If you’ve been paying attention to the news for the past few years, you should be familiar with the story of former US Navy SEAL Eddie Gallagher. In September 2018, he was charged with 10 offenses under the Uniform Code of Military Justice over accusations that he had stabbed an injured and sedated ISIS prisoner to death and then photographed himself with the corpse.
He was acquitted for all but the most minor of the charges and sentenced to time served. He was also demoted to petty officer first class — an action President Donald Trump then reversed. Gallagher retired from the Navy in November 2019 with full honors, pension, and medical benefits.
Because of his high-profile case, Gallagher’s experiences during his pre-trial confinement were not typical.
“It’s been surreal. I think that’s the biggest shock out of this whole thing. Going from, I never would tell anybody I was a SEAL (before all this happened). I was just glad to be one, just tried to remain behind the scenes, the ‘quiet professional,’ I guess,” Gallagher said in an interview on the Free Range American podcast. “Going from that to having your face plastered everywhere. And, obviously, that was going on while I was incarcerated.”
And the Naval Consolidated Brig Miramar where he was held for nine months before Trump ordered he be placed on home arrest instead wasn’t typical either.
“[The brig] was a whole different ecosystem,” he said. “But it wasn’t just a Navy prison. They call it the brig, but it’s pretty much all branches. I was in there with Army, Marines, Air Force, and Navy prisoners.”
“It’s like 85 percent — that’s where they send all the sexual offenders in the military,” Gallagher continued. “It was all mainly pedophiles, rapists … It was interesting.”
Gallagher said each prisoner had their own cell with a toilet, but they were only allowed in them at night. The rest of the time he had to spend his time in common areas with other prisoners in his pod.
“You left your cell; reveille — or wake-up time — was like 5-something a.m., and then you couldn’t go back in your cell until bedtime,” Gallagher said. “You can go into your cell after you come back from chow or whatever to go to the bathroom. Or if you have to go to the bathroom, you can go in there, but someone buzzes you in. You can’t just open and shut your door whenever you want. You have to ask permission to go back in your cell.”
If you have a picture in your head of endless boredom, with prisoners sleeping when they want or doing pushups in narrow cells, that’s not what this brig was like — other than the boredom.
“You do nothing all day. You literally sit in a chair. They have one TV; they have CNN. That’s all they allowed you to watch,” Gallagher said. “Think of it as like a boot camp on steroids where the guards are all E-5s and from different branches, who have all the power in the world. They come around, and if you’re slouching in a chair, they go, ‘Sit up straight.’ Stupid shit like that. Come toss your cell whenever they want.”
While he said that “some of the guards were actually really cool” to him, some were not — and some intentionally pushed him.
“[Some guards] were just like, ‘Oh yeah, we can tell this Navy SEAL what to do.’ And they abused that power,” he said.
Visitation was another issue.
“Luckily, I had a pretty good group that came every weekend that were on the [approved visitor] list,” he said. “I mean, they came religiously and just sat with me on the weekends for those two hours. And you can just sit there. I mean, you’re being watched. There’s guards roaming around, and you can’t touch anybody. You just sit in a chair and have a conversation.”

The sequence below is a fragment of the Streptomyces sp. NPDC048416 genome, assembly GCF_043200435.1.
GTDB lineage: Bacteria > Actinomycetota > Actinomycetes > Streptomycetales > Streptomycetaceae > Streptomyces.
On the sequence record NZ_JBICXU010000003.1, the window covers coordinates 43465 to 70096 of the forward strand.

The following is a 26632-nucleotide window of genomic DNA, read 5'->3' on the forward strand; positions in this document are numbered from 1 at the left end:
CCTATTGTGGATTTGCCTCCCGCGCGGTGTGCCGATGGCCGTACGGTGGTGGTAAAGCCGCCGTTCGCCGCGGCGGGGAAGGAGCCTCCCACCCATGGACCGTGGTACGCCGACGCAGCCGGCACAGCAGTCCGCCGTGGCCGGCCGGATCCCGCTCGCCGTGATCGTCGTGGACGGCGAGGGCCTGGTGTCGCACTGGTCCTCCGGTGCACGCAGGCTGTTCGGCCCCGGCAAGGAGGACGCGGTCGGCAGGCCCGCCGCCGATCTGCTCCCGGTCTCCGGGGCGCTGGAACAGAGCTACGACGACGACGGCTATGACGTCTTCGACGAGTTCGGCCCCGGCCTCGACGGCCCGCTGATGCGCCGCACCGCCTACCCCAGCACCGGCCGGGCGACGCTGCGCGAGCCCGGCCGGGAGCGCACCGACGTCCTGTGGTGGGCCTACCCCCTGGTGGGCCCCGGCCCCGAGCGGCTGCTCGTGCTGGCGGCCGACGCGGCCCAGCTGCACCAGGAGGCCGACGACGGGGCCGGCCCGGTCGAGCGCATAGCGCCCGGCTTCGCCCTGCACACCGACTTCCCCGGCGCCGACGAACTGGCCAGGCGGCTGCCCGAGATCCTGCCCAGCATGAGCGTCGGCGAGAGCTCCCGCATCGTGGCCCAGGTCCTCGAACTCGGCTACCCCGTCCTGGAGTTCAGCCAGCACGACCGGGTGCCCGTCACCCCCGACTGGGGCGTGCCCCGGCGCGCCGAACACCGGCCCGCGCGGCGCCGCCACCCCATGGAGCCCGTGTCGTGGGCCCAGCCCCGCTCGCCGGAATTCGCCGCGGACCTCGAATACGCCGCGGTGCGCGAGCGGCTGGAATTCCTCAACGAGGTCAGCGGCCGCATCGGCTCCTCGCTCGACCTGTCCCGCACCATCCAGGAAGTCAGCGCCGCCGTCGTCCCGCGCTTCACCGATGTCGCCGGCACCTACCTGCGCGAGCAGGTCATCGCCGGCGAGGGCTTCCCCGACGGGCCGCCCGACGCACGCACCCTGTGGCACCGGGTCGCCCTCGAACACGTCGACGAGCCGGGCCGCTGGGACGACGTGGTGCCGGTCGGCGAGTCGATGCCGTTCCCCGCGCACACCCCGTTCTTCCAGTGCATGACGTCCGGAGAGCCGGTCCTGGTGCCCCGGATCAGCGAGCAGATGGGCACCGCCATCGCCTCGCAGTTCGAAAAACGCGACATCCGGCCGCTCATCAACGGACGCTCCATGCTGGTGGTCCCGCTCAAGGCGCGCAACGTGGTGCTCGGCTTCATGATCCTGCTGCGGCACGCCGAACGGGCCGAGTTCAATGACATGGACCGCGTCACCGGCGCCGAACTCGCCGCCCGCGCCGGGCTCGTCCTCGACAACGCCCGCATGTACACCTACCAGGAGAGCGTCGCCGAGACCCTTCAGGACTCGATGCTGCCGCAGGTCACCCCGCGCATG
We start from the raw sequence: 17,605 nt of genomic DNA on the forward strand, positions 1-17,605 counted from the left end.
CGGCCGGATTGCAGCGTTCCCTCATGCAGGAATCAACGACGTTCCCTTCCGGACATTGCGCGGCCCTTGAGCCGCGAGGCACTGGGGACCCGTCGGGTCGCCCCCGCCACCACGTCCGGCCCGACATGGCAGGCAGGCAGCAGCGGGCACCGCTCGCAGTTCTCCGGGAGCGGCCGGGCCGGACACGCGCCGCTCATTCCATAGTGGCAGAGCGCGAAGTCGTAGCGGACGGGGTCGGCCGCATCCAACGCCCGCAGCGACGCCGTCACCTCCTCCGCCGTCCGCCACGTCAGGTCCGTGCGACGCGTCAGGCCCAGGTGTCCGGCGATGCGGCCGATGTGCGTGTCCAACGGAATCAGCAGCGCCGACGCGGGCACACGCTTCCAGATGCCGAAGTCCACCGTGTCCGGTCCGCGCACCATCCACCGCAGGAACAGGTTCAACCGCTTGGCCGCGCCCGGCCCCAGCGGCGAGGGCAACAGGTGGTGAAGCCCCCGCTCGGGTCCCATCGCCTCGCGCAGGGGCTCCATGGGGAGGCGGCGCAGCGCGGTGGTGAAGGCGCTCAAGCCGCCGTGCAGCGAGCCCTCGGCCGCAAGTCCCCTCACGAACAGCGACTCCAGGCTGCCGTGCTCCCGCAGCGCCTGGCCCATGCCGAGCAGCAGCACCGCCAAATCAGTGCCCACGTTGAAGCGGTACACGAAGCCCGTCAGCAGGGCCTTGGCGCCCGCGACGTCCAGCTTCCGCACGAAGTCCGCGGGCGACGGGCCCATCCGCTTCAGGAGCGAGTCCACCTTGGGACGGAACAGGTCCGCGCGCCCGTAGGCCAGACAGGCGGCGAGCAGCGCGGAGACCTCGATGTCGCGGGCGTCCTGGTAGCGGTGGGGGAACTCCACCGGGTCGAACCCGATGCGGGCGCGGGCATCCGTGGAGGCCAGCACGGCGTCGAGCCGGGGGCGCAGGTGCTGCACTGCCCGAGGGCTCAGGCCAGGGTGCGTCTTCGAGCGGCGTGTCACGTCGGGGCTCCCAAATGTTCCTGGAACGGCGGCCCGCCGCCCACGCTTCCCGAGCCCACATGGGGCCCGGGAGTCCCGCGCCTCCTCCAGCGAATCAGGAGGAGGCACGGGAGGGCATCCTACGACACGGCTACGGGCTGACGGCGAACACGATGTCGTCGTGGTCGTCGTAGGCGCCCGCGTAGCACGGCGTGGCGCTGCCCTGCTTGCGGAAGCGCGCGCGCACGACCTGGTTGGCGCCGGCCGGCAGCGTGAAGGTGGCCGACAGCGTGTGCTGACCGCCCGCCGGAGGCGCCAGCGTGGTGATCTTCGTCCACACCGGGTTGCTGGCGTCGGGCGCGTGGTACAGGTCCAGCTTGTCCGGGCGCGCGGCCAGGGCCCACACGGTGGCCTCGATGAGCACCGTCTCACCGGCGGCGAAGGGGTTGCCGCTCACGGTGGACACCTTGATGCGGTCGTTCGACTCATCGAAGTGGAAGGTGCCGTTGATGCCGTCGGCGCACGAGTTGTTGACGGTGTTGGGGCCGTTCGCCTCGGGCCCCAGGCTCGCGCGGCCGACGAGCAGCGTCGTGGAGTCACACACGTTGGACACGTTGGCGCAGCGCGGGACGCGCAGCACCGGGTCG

The most difficult part was not being able to touch his wife and children when they visited.
“When my wife would come, I was allowed a one- to two-second embrace, and that was it,” he said. “My wife had to bring my kids to visit me, and obviously, my son and my daughter tried to sit in my lap, and they were like, ‘Nope.’ And the reason they do that is because — so my son came wearing a tank top, and they made him wear a gown, like a gown that you’re given in a hospital. And I was like, ‘Why does he have to wear this?’ and they were like, ‘[The tank top’s] going to excite all the other pedophiles in here.’”
After visitation, Gallagher said, he was often pulled into another room by guards and told to undress and do other humiliating things.
“Every time someone came and saw me or I had some sort of visitor, I would be pulled into a room afterward and you are stripped naked — you know, spread your butt cheeks, lift your nut sack,” he said. “Then, if they wanted to be dicks, they would just sit there and say stuff to me while I’m there naked, like, make you bend over and pick up your boots, do this, do that. I just had to bite my tongue because all they were trying to do is get you to snap, and then they could point the finger at me and be like, ‘See! This dude’s crazy.’”
When asked if he thought those orders were coming down from a higher level, he said he did.
“It was totally influenced from a higher level,” he said. “The guards that were cool with me came up to me and were like, ‘Listen, NCIS came in, the prosecutors are telling guards to make you snap and try and mess with you so they can point the finger.’”
David Maccar is the managing editor for Free Range American and a contributing writer for Coffee or Die Magazine. He has been working in the outdoor industry as a print and digital editor and writer for various tactical and outdoor brands, including Field & Stream, Outdoor Life, SHOT Business, Range365, Gun Digest, Tactical Life, Guns of the Old West, Ballistic, and others for more than a decade. He is a hunter, a target shooter, and a huge gun and movie nerd who lives in the Northeast with his wife, Madeleine, and faithful Texas heeler, Hunter.
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